May 022014

You’ve done it. After hours of pondering, inspiration has finally struck like lightning. You’ve come up with the ideal series or movie with which to introduce your reluctant friend to the wonderful world of anime. There’s just one tiny little problem: you still have to convince the lad or lass in question to sit down and watch it. It’s time to sell your hobby like it’s a parking lot full of used cars.


You want me to watch WHAT!?

First of all, picking the right moment is key. To use a first-person shooter analogy, think of yourself as a sniper instead of a heavy gunner. Rather than unleashing a barrage of recommendations as soon as you see your friend, it’s best to hang back and wait for the ideal opportunity. Some conversation topics let you naturally bring up the idea of watching the movie or series that you’ve picked out.

One of the best times to make your pitch is when your friend is talking about a movie or TV show that he or she enjoys. Find a connection between their favorite thing and bring up how it reminds you of the anime you have in mind. Talk about an especially memorable scene, a compelling character, or whatever you think makes your choice sound like it’s worth watching. If your friend sees a connection with something he or she already enjoys, this one recommendation will be far more effective than a constant barrage of “OMG YOU MUST WATCH KILL LA KILL RIGHT NOW.”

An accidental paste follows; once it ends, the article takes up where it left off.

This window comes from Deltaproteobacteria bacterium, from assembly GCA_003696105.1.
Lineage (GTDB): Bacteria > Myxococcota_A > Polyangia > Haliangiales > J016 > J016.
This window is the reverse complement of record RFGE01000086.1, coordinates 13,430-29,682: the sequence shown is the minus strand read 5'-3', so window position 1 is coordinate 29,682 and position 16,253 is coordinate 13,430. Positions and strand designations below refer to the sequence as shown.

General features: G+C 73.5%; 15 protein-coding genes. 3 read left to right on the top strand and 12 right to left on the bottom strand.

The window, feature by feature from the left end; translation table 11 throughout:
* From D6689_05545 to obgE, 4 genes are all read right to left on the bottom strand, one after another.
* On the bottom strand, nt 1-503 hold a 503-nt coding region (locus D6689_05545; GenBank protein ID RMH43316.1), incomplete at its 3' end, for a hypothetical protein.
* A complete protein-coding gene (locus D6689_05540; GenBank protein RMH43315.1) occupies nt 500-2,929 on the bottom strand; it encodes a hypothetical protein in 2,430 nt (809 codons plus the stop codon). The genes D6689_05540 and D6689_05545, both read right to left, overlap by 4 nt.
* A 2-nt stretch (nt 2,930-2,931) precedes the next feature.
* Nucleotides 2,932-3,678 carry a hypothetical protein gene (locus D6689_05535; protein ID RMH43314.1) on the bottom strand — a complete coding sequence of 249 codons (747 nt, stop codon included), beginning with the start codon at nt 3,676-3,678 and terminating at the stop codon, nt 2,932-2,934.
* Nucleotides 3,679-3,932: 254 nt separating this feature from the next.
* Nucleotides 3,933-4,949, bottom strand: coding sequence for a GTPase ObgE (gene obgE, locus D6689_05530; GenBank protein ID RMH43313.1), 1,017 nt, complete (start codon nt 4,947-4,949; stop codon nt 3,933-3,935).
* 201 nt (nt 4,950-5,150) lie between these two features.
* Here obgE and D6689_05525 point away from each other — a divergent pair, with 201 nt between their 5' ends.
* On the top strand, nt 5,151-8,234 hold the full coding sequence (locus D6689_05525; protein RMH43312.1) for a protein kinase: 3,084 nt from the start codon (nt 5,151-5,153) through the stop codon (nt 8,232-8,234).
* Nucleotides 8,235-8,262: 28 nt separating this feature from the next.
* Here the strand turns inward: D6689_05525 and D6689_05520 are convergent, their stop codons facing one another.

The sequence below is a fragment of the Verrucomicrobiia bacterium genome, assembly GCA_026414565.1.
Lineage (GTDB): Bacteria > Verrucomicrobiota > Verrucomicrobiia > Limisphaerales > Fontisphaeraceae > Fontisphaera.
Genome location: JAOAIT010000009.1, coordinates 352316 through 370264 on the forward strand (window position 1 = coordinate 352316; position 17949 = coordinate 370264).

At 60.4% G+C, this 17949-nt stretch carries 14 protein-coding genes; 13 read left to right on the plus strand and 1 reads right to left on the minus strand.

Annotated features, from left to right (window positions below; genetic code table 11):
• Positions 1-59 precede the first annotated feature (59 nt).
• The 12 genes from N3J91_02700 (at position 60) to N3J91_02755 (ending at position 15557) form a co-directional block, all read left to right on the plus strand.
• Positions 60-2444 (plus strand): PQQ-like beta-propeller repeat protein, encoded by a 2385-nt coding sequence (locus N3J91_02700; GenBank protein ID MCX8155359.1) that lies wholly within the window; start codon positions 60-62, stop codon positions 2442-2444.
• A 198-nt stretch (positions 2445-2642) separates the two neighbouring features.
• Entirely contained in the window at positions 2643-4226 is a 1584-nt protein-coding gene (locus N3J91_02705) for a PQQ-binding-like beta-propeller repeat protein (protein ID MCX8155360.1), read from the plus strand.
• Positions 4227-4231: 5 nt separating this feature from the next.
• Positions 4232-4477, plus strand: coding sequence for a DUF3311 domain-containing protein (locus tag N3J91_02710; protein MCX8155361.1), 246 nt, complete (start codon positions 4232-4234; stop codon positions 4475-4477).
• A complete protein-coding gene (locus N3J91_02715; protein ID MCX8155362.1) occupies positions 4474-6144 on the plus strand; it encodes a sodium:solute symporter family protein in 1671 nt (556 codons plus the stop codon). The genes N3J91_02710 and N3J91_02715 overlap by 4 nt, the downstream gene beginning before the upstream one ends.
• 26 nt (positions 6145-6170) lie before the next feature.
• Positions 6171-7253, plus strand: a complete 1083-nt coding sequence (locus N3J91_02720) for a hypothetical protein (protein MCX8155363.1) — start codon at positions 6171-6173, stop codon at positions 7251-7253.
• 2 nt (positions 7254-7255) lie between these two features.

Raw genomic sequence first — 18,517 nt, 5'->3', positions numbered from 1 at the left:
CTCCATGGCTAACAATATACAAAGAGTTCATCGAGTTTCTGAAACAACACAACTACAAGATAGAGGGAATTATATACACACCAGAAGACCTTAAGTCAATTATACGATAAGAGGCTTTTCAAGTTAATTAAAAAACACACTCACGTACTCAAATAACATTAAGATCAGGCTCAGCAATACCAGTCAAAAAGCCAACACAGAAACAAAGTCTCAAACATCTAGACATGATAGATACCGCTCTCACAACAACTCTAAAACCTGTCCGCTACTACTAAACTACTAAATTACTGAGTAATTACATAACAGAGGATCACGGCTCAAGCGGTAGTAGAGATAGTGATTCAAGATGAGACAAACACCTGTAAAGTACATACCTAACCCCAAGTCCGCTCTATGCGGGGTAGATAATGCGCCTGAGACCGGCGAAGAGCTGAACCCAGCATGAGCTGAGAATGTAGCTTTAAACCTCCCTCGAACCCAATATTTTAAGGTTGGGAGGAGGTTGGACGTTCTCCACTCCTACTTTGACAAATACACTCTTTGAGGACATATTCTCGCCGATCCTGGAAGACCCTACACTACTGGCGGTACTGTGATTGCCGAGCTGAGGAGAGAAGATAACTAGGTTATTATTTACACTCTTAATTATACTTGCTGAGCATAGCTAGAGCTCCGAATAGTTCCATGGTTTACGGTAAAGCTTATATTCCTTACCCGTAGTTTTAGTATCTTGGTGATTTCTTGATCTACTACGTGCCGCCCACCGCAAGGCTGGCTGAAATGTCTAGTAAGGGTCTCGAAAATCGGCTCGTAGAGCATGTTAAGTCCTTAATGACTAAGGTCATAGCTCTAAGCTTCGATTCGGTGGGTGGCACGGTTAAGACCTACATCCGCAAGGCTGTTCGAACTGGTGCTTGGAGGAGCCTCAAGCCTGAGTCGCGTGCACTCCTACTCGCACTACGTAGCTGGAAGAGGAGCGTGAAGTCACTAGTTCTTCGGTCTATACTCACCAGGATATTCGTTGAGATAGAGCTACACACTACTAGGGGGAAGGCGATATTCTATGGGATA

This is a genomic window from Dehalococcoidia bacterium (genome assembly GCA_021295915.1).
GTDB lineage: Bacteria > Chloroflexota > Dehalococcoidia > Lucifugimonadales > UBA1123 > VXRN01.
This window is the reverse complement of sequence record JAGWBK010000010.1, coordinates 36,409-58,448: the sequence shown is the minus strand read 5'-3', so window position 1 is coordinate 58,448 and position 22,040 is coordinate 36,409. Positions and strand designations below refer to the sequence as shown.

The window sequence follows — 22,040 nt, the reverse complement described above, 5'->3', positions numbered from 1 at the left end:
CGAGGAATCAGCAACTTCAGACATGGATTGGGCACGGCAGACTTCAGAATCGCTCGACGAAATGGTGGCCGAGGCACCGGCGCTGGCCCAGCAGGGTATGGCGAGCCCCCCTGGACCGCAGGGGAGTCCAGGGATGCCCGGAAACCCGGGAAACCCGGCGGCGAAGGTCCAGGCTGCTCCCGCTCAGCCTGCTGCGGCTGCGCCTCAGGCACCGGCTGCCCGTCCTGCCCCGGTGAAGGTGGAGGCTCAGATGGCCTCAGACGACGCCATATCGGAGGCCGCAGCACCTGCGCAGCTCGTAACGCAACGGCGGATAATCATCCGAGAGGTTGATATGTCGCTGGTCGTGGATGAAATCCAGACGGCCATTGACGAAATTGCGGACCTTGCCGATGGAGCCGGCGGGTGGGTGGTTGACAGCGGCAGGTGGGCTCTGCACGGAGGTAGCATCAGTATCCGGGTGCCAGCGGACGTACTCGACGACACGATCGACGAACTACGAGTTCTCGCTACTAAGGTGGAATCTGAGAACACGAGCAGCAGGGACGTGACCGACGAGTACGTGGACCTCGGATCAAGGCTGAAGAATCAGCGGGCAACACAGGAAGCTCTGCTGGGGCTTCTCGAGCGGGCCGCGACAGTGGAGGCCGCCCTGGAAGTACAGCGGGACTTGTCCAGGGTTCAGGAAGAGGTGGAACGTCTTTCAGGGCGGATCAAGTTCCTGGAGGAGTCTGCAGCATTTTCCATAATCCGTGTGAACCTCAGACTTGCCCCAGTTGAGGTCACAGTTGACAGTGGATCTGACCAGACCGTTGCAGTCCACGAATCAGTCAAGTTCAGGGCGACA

A common mistake is to wave the anime banner immediately and passionately in these situations. Rather than announcing your noble intention to get your friend hooked on anime, it’s best to limit the sales pitch to a single movie or series. People are understandably wary of taking on a new, time-consuming hobby, but they’re happy to watch a cool movie with a friend. Send an ambassador, not an army.

On the off chance that your friend isn’t swayed by your recommendation, be prepared to back off and try again some other time. Anime is awesome, but it’s not worth annoying someone your care about just to bring in a new fan. A little persistence can turn the tide in your favor, but make sure you don’t end up sounding like the annoying guy at every anime convention who never shuts up about his favorite harem comedy.

Finally, trust your instincts and be confident. You know anime, and you know your friend. You’ve already picked out a show that’s sure to be a hit. In all likelihood, there’s not a whole lot of convincing to be done. As long as you can make it seem like a fun thing to do, your friend should be naturally inclined to say yes. After all, the reason you’re friends is because they enjoy hanging out with you in the first place.

Once you’ve made a successful recommendation, it’s time to move on the final step, and the last part in this series: turning an enjoyable experience into a hobby.


You can read Part 1 here and Part 3 here.

Kawaii Overthink is written by Paul Jensen. You can follow his ramblings about anime and manga on Twitter.